D-PADS AND DICE: 'Knytt' escape game is free, for all

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As I write this we are on the verge of the next installment of the mammoth "Call of Duty" franchise.

It's about to take the world by storm, making uncounted millions of dollars. It will be loud, bombastic and violent. Thousands of hands worked on it, and millions will play it.

Which is why I'm not going to talk about that game. I'm going to talk about "Knytt."

In "Knytt" you play a monkeylike child possibly named Knight. An alien steals it away from its home, and then promptly crashes on an unfamiliar planet. The little fellow must then use his jumping and climbing ability to find the parts of the ship so he can go home.

The world of "Knytt" is one large space. It's filled with surfaces to climb on, inhabitants both friendly and hostile, and strange and mysterious sights that are presented without explanation.

The world feels big, especially the first time you play through it. It's filled with little nooks and crannies that add to the feeling of being an existent place, albeit one totally set apart from our everyday reality.

Its whimsical art direction is an immediate draw, somewhere between MS Paint, 8-bit Pixel art, cartoons and a storybook. The music is low key, and really adds to the sensation of exploring an unknown world.

But this is a world you feel as much as see, because you need to jump over lava, climb up and down walls, and dodge the occasional giant spider lurking in what may be an abandoned mine.

You can press a button to show where the nearest part of your ship is, but the game never tells you how to get there. You feel like you begin to understand this world through your movement.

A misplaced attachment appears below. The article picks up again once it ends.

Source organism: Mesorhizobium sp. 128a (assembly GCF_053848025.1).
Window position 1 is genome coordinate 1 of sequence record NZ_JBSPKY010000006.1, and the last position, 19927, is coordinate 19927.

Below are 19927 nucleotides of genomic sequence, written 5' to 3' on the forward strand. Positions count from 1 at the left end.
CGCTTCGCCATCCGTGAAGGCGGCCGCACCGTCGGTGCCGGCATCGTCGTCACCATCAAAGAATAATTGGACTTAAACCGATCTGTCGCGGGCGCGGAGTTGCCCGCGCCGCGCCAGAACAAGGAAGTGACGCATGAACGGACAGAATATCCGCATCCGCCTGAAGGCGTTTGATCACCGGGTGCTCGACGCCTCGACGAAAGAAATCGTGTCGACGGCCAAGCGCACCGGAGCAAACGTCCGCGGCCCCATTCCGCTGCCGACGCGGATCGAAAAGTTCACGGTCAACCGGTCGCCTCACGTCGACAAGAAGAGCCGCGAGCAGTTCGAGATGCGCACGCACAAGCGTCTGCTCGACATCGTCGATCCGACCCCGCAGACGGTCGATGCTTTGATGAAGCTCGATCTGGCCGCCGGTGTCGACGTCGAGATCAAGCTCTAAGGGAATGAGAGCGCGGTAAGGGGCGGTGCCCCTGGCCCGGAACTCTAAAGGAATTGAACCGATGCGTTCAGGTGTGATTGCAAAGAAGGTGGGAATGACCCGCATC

There's no dialogue or story beyond the opening and closing cut scenes, so you're left to wander the world trying to make sense of it all.

"Knytt" is quiet and thoughtful. It's been around for a few years now after gaining a fan base in indie-video game circles. It was made by a guy in Sweden, Nicklas ‘Nifflas' Nyrgren.

It wasn't even programmed in the traditional way, but snapped together in a game creation system called Multimedia Fusion 2. One person made the music, the graphics and gameplay. A lot of love was put into this game, and it shows.

So, in the calm before the storm of big budget holiday game releases, give "Knytt" a play.

It's free, and it's a testament to what games can be besides blockbusters. The game can be downloaded on PC from nifflas.ni2.se/?page=Knytt. You can learn more about Knytt and other games from the same creator at nifflas.ni2.se/.

Walla Wallan Noah Hinz is a tabletop and electronic games aficionado. He's currently a graphic arts student the Evergreen State College, working on various art projects and game designs. Send him your questions and comments at noahhinz@gmail.com.

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